Right now, the average wealth per adult in the United States is $403,974 and the median wealth per adult in the United States is $61,667 according to Credit Suisse’s Global Wealth Report. What I find most interesting is that $327,000 of the $403,974 total wealth, or approximately 81%, is in the form of what we call “financial wealth” or an asset that is capitalized.
In other words, this figure includes the capitalized value of small businesses across America. If you run a small paint company that earns $75,000 per year, and you could sell that business for $150,000, and you have $200,000 spread out in cash, stocks, and bonds, your net worth in the eyes of the United States government is $350,000 because the business you own is calculated based on its sale price rather than the owner earnings that it generates for your household.
It is a perfectly logical approach, but a painter is probably not used to thinking about the $6,250 per month that he earns painting as a $150,000 capitalized asset that is part of his household’s net worth like the 100 shares of Coca-Cola that are show $5,000 in his brokerage account. The painter is thinking perfectly logical. Someone who is a millionaire doesn’t have $1,000,000 sitting in a bank account somewhere–instead, about 81% of that value would be tied up in the form of a house or a small business that might make $150,000-$350,000 per year.
Why does this matter? I think it is going to have strong political ramifications in the years ahead. When interest rates are low (making credit cheap) and an economy is expanding, business capitalizations are at their highest point in a possible cycle. If interest rates rise, the painter’s business may only be worth $100,000 or $125,000. He could still be bringing in the same $6,250 per month, but suddenly, the U.S. government will regard him as $25,000 or $50,000 poorer.
The capitalized value of private businesses are generally at high multiples right now, and if the profits grow, a decline in the multiple will make it appear as though Americans are getting poorer when the businesses could be growing but the terms of valuing them are not.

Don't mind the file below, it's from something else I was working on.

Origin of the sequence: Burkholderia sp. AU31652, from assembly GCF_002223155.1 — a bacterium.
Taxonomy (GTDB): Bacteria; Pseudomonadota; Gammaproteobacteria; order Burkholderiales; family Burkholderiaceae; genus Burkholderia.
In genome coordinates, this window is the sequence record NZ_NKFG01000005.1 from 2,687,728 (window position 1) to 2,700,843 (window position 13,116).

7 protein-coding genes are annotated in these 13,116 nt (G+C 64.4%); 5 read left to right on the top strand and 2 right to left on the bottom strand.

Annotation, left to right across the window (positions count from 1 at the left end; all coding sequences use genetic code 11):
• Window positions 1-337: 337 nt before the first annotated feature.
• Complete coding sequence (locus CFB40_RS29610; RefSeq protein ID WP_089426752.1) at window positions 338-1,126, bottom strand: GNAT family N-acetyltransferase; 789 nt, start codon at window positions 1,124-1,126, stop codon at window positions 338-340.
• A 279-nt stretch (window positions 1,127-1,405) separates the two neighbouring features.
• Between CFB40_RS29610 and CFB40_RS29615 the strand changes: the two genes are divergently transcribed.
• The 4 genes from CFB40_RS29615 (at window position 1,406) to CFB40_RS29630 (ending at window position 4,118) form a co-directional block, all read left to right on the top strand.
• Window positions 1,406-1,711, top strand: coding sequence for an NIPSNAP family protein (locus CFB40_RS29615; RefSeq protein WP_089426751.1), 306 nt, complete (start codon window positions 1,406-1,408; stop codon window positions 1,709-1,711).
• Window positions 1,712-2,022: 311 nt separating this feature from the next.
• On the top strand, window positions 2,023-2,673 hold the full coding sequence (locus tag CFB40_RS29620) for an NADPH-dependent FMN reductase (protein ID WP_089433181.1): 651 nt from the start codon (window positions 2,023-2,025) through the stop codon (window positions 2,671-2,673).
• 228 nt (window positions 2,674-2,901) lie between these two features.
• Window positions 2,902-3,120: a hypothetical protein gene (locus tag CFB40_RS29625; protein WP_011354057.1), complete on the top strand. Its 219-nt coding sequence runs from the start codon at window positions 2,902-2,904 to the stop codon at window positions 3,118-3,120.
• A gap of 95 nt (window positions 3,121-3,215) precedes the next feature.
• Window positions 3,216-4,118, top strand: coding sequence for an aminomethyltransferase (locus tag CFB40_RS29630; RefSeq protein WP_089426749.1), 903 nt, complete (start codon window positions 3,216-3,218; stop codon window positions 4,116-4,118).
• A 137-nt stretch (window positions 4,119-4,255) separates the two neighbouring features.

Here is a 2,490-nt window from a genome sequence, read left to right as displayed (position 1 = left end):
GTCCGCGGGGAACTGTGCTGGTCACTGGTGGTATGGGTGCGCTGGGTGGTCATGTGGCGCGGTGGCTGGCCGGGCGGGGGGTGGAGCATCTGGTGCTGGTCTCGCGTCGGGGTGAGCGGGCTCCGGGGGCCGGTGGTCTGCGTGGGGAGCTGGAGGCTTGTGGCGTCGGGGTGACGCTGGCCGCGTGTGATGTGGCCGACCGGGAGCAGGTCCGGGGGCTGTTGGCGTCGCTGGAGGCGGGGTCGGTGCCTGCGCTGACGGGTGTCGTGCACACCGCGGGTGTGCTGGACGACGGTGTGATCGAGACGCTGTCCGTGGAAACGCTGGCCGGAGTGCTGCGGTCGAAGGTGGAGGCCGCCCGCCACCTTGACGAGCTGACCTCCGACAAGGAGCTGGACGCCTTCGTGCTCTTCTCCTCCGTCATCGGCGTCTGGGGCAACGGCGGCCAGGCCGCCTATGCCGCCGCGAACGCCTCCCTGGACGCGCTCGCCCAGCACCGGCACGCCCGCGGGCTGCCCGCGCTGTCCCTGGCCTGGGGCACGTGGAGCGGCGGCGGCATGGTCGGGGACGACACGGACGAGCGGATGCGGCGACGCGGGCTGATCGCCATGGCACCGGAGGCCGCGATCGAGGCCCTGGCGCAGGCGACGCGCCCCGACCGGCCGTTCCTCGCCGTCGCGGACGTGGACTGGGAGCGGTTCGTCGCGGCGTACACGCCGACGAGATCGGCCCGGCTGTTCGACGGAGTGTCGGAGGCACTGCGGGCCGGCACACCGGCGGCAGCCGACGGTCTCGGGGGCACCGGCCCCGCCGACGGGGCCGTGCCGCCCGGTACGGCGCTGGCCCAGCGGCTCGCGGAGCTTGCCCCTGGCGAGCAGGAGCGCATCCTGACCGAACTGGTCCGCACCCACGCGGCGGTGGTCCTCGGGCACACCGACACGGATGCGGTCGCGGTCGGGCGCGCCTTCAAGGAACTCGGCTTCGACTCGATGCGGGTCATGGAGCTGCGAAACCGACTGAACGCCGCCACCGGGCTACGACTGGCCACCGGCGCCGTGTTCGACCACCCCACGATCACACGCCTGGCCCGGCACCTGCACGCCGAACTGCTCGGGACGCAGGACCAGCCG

Due to the rise in the capitalized value of businesses, the United States added 878,000 new millionaires over the course of the past year. This is the highest number of millionaires ever minted in a single year in U.S. history. While some of that may be a function of a higher population base, the previous record was 607,000 millionaires added in a single year (2017).
It is easy to get cocky when paper values of assets are increasing due to higher P/E ratio premiums being applied to nearly all businesses across the board. It requires a sense of history, humility, and total absence of recency bias to be cautious and not regard as permanent that which has come easy.
Personally, I think boom economies are the right time to position yourselves with higher than usual cash reserves rather than rushing every last available dollar into the market. And for the investments that do get made, it is also important to redouble one’s discipline in demanding a fair starting valuation. It is one thing to be willing to pay a fair price for an excellent business. It is folly to pay for a business that is great but clearly overvalued–Seeking Alpha is filled with people “throwing in the towel” and buying Beyond Meat stock because it keeps going up. When an adult calculates something to be worth x, he should not look at the stock price change from x to 2x to 4x and decide that 4x is the time to buy shares.
And finally, for those who do own small businesses or some other asset under their control that is capitalized, maintaining a focus on strengthening your business’ competitive business and growing profits is the time-honored defense against eventual P/E compression in the event of a sale of the business.